In order to investigate the reflection at other wavelength ranges below 1000 nm, reflection is simulated using Lumerical finite-difference-time-domain (FDTD) from ultraviolet (UV) to near-infrared (NIR) ranges. For the textured surface including surface protrusions (pyramids), the spectrum follows that of the planar surface but with reduced reflection, perhaps originating from the effect of graded refractive index. In contrast, the textured surface including surface indentations indicates a clear photonic crystal effect with a significant reflection drop at 700 nm as the wavelength approaches the periodicity of the structure.

Overall, the reflection of textured Ge surfaces including AR features (pyramidal or indented structures) is reduced in comparison with a planar Ge surface at UV, visible, and NIR wavelengths. For example, the reflection of a textured surface comprising Ge may be about 20% or less, about 17% or less, about 15% or less, about 10% or less, and as low as about 3%, when exposed to light having a wavelength from about 1000 nm to about 1600 nm. The reflection of the textured Ge surface may be decreased by at least about 50% compared to a planar Ge surface. The improved antireflection properties of the periodically textured Ge surfaces fabricated by I-MacEtch may be applicable for advanced light trapping in Ge-based optoelectronic devices.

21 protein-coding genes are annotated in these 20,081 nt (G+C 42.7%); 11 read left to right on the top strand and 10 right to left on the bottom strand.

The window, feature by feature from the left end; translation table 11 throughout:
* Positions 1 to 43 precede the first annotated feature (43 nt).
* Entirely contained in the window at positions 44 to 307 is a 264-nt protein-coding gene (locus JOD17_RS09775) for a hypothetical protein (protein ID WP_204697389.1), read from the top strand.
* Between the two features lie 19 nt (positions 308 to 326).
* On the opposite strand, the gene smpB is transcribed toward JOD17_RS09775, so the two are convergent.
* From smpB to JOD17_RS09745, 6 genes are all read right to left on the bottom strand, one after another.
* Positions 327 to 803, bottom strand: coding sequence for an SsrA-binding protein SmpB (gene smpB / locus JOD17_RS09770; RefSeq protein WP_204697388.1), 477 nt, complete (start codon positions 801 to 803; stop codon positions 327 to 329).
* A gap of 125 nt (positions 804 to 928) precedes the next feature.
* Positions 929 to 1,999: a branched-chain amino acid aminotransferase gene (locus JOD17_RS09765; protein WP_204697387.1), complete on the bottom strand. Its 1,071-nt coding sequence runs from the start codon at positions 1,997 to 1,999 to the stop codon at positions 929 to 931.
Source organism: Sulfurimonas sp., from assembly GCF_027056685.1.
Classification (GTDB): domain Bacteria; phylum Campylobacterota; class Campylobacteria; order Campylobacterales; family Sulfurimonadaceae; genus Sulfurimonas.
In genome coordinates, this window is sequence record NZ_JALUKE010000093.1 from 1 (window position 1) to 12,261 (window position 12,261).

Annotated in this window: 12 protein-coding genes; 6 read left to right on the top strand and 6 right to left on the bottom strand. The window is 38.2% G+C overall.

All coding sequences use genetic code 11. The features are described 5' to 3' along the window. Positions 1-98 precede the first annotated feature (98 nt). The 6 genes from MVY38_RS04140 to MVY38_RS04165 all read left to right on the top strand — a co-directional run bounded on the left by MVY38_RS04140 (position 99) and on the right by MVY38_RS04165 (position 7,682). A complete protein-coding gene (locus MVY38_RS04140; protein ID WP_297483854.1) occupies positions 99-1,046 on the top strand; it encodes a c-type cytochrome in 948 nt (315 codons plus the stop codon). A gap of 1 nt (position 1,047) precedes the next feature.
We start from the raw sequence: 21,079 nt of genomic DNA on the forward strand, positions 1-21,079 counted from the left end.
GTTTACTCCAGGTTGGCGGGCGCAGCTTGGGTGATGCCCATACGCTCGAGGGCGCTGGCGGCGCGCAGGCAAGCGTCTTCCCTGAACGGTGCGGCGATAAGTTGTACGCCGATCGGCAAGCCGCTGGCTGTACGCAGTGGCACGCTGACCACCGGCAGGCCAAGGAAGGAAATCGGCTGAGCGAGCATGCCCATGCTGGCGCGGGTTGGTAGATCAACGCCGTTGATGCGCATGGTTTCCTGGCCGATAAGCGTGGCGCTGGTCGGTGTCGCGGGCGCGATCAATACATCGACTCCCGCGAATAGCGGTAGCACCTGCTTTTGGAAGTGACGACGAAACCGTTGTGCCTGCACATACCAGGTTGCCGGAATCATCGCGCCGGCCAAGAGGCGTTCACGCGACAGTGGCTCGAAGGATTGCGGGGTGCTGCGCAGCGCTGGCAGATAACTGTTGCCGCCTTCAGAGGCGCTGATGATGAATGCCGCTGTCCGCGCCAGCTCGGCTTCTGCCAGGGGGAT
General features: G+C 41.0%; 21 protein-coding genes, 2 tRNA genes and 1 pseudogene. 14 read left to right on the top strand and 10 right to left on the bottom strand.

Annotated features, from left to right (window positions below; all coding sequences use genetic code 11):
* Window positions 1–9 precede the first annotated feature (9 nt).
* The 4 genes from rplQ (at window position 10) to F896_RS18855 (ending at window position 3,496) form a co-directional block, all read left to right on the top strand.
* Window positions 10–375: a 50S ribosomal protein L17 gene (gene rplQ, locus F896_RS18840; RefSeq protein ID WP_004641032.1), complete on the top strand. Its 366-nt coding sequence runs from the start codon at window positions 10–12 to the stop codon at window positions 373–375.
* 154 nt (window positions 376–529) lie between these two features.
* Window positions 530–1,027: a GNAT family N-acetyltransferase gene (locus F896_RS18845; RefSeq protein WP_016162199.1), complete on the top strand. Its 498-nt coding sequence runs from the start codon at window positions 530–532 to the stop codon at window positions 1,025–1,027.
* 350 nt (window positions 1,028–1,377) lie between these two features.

FIG. 10A shows the measured dark current-voltage (I-V) of three types of Ge photodiodes. The photodiode fabricated on the planar surface (“planar photodiode”) exhibits a clear rectifying I-V characteristic with an on/off current ratio of 16 at 2/−2 V. Interestingly, the dark current of photodiodes fabricated on the pyramidal and indented textured surfaces is reduced at a negative bias, compared to that of the photodiode on the planar surface. A dark current of 210, 38.6, and 37.4 μA at a voltage bias of −2 V is measured for photodiodes on planar, indented, and pyramidal surfaces, respectively. This leads to an on/off current ratio of 259 and 267 of the photodiodes on indented and pyramidal surfaces at −2 V, which represents more than an order of magnitude of enhancement. Generally speaking, Ge photodiodes having textured surfaces may exhibit an on/off current ratio of at least about 250 at a voltage bias of −2 V.